2 things have struck me with this tale.
1 We shouldn’t read the Sun
2 People who wear tweed are called Tweedophiles.
Good stuff Mr Bumpkin!
Though I walk my dog out on the country roads every day, I doubt that anyone would accuse me of being a toff. Around here, the f****** peasants dress better than I do, which isn’t saying much.
Having read your about, I must say that I usually reserve my envy for pickup trucks and tractors, but a 1947 Bentley Mk VI? Be still my beating heart. 🙂
My first read of your blog and I have to say, I chuckled the whole time. Our twang might be different but sense of humor, spot on. Great writing!
Hi Mr Bumpkin, thank you for spending some time on my blog. As an Australian “gel” lately from dear old blighty, your story made me laugh out loud. As an aside, your Bentley is one year younger than me. I hope you aren’t currently snowed in.
The Bentley is 4 years older than I am, it’s the first new model they produced after the war and the first model they made without a separate chassis, ( before that you had to send your car off to a coach builder to have your chosen body made and fitted to the chassis). It is quite an early example and when new cost £3848 which was an awful lot of money in those days. I know some of the history and after the war cars were in very short supply, they had to export most of the ones we made as the country was virtually bankrupt and needed the money. The chap who bought it was offered three times the purchase price to sell it but he chose to keep it, he either had tons of money and it didn’t matter or he liked the car a great deal. We are very lucky as we live in a fairly sheltered part of the south east and have missed virtually all the snow, so far! Thank you. I assume you are not under water as some of your fellow Australians are?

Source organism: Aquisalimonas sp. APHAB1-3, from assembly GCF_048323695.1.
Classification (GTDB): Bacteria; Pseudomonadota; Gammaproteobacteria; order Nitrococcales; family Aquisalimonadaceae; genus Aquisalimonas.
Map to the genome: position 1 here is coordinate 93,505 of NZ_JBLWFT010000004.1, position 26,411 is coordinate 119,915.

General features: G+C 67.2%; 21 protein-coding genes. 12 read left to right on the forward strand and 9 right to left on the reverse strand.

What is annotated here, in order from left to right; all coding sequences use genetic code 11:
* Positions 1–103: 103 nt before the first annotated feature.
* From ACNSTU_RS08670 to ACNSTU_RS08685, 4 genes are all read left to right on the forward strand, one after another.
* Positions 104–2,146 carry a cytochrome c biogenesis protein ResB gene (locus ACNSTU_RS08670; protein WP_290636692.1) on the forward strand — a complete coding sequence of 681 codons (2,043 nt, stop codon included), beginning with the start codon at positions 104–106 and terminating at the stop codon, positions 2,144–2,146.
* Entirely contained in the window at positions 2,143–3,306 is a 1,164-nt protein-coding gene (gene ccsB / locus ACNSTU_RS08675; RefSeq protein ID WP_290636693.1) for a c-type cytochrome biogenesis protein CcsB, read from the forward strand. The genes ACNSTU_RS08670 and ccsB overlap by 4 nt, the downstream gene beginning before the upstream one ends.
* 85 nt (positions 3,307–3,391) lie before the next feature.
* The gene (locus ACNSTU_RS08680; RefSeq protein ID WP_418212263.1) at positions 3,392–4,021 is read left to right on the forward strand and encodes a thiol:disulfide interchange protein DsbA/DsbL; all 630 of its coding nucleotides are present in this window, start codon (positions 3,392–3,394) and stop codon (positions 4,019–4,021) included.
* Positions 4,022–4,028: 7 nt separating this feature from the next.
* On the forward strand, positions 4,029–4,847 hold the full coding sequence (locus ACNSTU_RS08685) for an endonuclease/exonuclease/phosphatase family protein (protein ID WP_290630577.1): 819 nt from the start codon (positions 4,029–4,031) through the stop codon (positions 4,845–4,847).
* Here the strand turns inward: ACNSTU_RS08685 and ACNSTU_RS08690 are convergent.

Thank you for telling me more about your lovely car, my husband would be most envious. My father was the only person in our street to own a car when we lived in London many years ago. After hanging up his motorbike and sidecar gloves and boots, he purchased a Morris 8 convertible, from the grocer living on the corner. As a family of 5 I have many memories of journeys we took in her. My father could turn his hand to most things and I recall he took her apart and resprayed her in our front garden much to the interest of passers by. Maroon bodywork with black wheel arches. Very smart. Perhaps they were the original colours I don’t remember. No we are not under water here in Melbourne. In fact we could use a little rain. Glad you are not showed in.
Maroon with black arches was an original colour. My first classic car was an Austin Seven which had a 747cc engine and could do 48 mph flat out! Quite a contrast from my modern Bentley which has a 6750cc engine and a turbo charger, not surprisingly for a car that weighs two and a half tons it can still go extremely fast.
Love your sense of humor and the fact you collect classic cars! Brilliant writing, Mr. Bumpkin and thank you for following BrewNSpew.
Reblogged this on One Angry Tweet and commented:
Brought a smile to my face. Thanks!